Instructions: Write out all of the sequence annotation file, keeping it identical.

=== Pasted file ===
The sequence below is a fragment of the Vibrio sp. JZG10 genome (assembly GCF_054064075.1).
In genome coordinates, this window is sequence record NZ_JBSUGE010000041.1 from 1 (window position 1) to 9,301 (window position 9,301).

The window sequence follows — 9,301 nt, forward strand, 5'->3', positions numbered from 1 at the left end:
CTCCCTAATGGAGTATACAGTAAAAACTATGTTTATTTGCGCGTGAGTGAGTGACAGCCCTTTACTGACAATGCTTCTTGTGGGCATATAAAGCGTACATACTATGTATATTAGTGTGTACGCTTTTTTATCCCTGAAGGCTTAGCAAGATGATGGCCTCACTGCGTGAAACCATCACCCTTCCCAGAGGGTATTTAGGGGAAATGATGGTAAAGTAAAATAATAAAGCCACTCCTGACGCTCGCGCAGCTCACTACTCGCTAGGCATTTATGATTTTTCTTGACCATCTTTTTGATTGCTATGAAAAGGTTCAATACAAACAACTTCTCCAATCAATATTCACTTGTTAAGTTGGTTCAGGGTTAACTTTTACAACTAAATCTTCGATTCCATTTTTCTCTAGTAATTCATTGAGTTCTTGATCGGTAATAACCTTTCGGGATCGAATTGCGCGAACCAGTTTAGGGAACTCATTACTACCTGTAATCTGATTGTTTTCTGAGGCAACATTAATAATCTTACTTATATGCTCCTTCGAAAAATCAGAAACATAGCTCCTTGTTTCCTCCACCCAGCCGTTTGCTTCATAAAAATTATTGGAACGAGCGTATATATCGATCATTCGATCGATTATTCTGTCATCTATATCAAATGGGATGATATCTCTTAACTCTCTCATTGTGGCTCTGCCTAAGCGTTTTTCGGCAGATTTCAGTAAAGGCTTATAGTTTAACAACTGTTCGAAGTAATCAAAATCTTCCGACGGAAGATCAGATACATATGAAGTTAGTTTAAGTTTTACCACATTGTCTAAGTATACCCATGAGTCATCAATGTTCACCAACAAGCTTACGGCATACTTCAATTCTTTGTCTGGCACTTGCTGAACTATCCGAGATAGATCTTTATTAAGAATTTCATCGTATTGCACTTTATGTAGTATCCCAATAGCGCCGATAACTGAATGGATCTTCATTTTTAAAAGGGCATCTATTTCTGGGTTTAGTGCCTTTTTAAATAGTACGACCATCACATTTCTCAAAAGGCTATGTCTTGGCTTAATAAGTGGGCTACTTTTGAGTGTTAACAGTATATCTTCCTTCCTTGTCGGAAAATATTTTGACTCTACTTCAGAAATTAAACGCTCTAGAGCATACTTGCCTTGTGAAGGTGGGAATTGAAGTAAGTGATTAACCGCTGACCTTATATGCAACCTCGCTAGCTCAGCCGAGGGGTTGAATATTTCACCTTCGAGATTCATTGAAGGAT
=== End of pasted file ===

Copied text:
The sequence below is a fragment of the Vibrio sp. JZG10 genome (assembly GCF_054064075.1).
In genome coordinates, this window is sequence record NZ_JBSUGE010000041.1 from 1 (window position 1) to 9,301 (window position 9,301).

The window sequence follows — 9,301 nt, forward strand, 5'->3', positions numbered from 1 at the left end:
CTCCCTAATGGAGTATACAGTAAAAACTATGTTTATTTGCGCGTGAGTGAGTGACAGCCCTTTACTGACAATGCTTCTTGTGGGCATATAAAGCGTACATACTATGTATATTAGTGTGTACGCTTTTTTATCCCTGAAGGCTTAGCAAGATGATGGCCTCACTGCGTGAAACCATCACCCTTCCCAGAGGGTATTTAGGGGAAATGATGGTAAAGTAAAATAATAAAGCCACTCCTGACGCTCGCGCAGCTCACTACTCGCTAGGCATTTATGATTTTTCTTGACCATCTTTTTGATTGCTATGAAAAGGTTCAATACAAACAACTTCTCCAATCAATATTCACTTGTTAAGTTGGTTCAGGGTTAACTTTTACAACTAAATCTTCGATTCCATTTTTCTCTAGTAATTCATTGAGTTCTTGATCGGTAATAACCTTTCGGGATCGAATTGCGCGAACCAGTTTAGGGAACTCATTACTACCTGTAATCTGATTGTTTTCTGAGGCAACATTAATAATCTTACTTATATGCTCCTTCGAAAAATCAGAAACATAGCTCCTTGTTTCCTCCACCCAGCCGTTTGCTTCATAAAAATTATTGGAACGAGCGTATATATCGATCATTCGATCGATTATTCTGTCATCTATATCAAATGGGATGATATCTCTTAACTCTCTCATTGTGGCTCTGCCTAAGCGTTTTTCGGCAGATTTCAGTAAAGGCTTATAGTTTAACAACTGTTCGAAGTAATCAAAATCTTCCGACGGAAGATCAGATACATATGAAGTTAGTTTAAGTTTTACCACATTGTCTAAGTATACCCATGAGTCATCAATGTTCACCAACAAGCTTACGGCATACTTCAATTCTTTGTCTGGCACTTGCTGAACTATCCGAGATAGATCTTTATTAAGAATTTCATCGTATTGCACTTTATGTAGTATCCCAATAGCGCCGATAACTGAATGGATCTTCATTTTTAAAAGGGCATCTATTTCTGGGTTTAGTGCCTTTTTAAATAGTACGACCATCACATTTCTCAAAAGGCTATGTCTTGGCTTAATAAGTGGGCTACTTTTGAGTGTTAACAGTATATCTTCCTTCCTTGTCGGAAAATATTTTGACTCTACTTCAGAAATTAAACGCTCTAGAGCATACTTGCCTTGTGAAGGTGGGAATTGAAGTAAGTGATTAACCGCTGACCTTATATGCAACCTCGCTAGCTCAGCCGAGGGGTTGAATATTTCACCTTCGAGATTCATTGAAGGAT